8 January 2019

Third Biological Treatment Gives More Choice for People with Severe Asthma

Another potentially life-changing treatment should be available to people with a severe form of asthma, NICE says.

Draft guidance published today says that benralizumab is cost-effective for use on the NHS in England and Wales by some adults who have severe eosinophilic asthma and have struggled to control it with inhalers.

This uncommon and relatively uninvestigated form of asthma is believed to affect around 100,000 people in the UK.

Benralizumab, made by AstraZeneca and also known as Fasenra, is a biological therapy which targets and depletes the immune cells (eosinophils) in the blood which cause the condition.

More Choice
It is the third biological treatment for severe eosinophilic asthma approved for NHS use by NICE, following mepolizumab in December 2016 and reslizumab in October 2017. People who are eligible for mepolizumab or reslizumab can now be offered benralizumab.

Benralizumab is given as an injection every 4 weeks for the first three doses, and every 8 weeks thereafter. This makes it potentially more convenient than mepolizumab, which is also injected, and reslizumab, an intravenous infusion, both of which are given every 4 weeks throughout treatment.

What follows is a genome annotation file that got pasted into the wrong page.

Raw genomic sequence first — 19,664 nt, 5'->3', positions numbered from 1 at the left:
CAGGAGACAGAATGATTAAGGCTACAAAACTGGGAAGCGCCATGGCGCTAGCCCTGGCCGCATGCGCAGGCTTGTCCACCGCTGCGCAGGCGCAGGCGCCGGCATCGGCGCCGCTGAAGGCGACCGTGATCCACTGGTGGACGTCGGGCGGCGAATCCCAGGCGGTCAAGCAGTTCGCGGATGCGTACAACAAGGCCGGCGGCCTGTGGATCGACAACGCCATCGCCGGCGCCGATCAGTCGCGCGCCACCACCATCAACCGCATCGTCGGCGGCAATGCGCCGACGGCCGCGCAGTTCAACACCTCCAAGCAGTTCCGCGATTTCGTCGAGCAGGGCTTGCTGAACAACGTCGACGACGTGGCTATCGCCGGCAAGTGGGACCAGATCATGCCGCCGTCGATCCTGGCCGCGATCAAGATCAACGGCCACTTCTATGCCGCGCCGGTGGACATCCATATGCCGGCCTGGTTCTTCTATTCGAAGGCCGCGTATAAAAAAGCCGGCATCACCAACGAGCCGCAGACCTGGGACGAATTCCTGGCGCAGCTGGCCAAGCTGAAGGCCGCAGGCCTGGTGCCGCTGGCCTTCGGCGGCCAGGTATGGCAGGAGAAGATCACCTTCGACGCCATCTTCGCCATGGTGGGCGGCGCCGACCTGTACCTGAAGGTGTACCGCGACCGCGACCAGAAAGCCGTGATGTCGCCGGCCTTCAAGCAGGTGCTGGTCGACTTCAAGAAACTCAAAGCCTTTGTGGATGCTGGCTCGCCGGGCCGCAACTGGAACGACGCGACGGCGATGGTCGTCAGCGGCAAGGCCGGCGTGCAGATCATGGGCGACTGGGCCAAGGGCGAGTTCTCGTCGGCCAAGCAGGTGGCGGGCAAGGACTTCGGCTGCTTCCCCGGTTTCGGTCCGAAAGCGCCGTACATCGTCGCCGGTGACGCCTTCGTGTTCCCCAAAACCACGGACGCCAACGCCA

Meindert Boysen, director of NICE’s Centre for Health Technology Evaluationsaid: “People with severe eosinophilic asthma that is inadequately controlled often have a severely impaired quality of life – it can hold them back from doing many basic daily tasks, lead to psychological problems including anxiety and depression, and leave them in constant fear of a potentially lethal asthma attack. By keeping their asthma under better control, biological treatments have transformed the lives of some of these sufferers.

“This recommendation of a further biological option demonstrates how a competitive pharmaceuticals market combined with NICE’s appraisal process provides the NHS and patients with value-for-money and choice.”

When benralizumab and another biological treatment are deemed equally suitable for a patient, a prescriber should choose the cheapest option first, according to NICE’s final appraisal document (FAD), published today.

Subject to appeals against the FAD, final guidance will be published next month, and the NHS must make the drug available in England within three months of that date.

The list price of a dose of benralizumab is £1,955, but AstraZeneca must supply it at a confidential discounted price for NHS use, according to its commercial agreement.